The BZFlag client and server both use what’s called the BZDB (BZFlag DataBase) to store different variables. Many of you know about the various server variables that BZFS has. You can also set client-side variables using the /localset command. To run this, you would hit ‘n’ or whatever your chat key is, type /localset, and then the name of the variable you want to change. After that, you need to type the new value for that variable. Once you have all that, you can press Enter. On 2.0.x versions of the game, you have to be on a server to run /localset. In recent code (what will become 3.0.0), you do not have to be on a server to run it.
Here’s an example of what you could run:
/localset someVariableName 1
Okay, now that you know how to set client-side variables, I’m going to cover a handful of them that aren’t exposed in the GUI.
The showCoordinates variable can be set to 1, which will then show your tank’s current coordinates in the top right corner of the screen. This can be useful for map development to determine the position of the tank when resting on an object or platform.
This is another boolean value (0 for off, 1 for on) that you can set. When this variable is turned on, and you are in the observer mode following or driving with a tank, it will switch the camera view to a view of their bullet when they fire. This might be removed in future versions of BZFlag, but it exists in at least 2.0.10. Kinda makes you sick if you use it for too long, but it is fun to fly along with a guided missile.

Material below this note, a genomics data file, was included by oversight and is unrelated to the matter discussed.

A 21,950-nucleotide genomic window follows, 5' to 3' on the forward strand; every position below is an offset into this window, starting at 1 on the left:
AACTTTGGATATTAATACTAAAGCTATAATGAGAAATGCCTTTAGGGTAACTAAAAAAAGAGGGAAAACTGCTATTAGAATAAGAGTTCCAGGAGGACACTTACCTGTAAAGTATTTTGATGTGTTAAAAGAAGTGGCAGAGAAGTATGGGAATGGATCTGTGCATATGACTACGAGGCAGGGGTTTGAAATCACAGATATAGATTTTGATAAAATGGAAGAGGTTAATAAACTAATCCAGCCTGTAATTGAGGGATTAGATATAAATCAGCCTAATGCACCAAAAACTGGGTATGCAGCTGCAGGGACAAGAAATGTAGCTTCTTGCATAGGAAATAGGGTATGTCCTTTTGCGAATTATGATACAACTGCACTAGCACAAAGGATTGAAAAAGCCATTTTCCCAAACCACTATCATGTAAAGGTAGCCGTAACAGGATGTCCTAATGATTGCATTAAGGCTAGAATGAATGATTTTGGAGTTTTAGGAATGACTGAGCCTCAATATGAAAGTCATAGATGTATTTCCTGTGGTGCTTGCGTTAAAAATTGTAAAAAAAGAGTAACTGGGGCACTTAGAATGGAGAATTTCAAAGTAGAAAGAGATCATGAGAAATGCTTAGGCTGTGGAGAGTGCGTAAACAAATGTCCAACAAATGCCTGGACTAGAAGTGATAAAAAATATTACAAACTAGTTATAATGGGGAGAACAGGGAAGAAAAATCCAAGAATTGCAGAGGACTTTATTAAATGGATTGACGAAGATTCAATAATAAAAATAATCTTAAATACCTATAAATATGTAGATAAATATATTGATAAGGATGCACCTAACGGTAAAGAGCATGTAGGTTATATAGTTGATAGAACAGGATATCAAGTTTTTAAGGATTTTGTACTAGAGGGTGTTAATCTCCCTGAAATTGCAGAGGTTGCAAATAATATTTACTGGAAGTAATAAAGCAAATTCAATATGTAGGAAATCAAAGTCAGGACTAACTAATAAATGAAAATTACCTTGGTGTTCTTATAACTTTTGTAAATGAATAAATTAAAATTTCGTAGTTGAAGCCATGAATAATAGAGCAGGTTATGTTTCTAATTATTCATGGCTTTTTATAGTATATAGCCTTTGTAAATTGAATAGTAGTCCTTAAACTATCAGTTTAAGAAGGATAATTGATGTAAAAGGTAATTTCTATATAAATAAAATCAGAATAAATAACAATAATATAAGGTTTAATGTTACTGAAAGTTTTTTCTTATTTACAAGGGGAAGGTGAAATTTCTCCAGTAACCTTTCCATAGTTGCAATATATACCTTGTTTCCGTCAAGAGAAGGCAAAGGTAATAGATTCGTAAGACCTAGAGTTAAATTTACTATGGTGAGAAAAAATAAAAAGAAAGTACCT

This one is especially useful for getting good screenshots. It turns off the manority of the user interface. The radar and chat panel still remain, but you can turn those off with ‘q’ and ‘w’. With all of that combined, you can get a screenshot that doesn’t have any text or user interface.
This one is mainly useful for admins. You can set this to a ratio (such as 0.3) and if a user has that ratio of team kills (30%, based on the previous example), then it will highlight their number of TKs in cyan. Neat!
These two options can be altered, and will affect stuff like the star patterns. I’m not sure what all effects this has (might affect the moon/sun position, time of sunrise/sunset, etc), but feel free to play around with it. The sky system in BZFlag is quite advanced.
EDIT: trepan also mentioned that some (or all?) of theses could be replaced with Lua scripts. However, to replicate trackShots, you’d need to use LuaWorld or LuaBzOrg, since LuaUser cannot access shot data.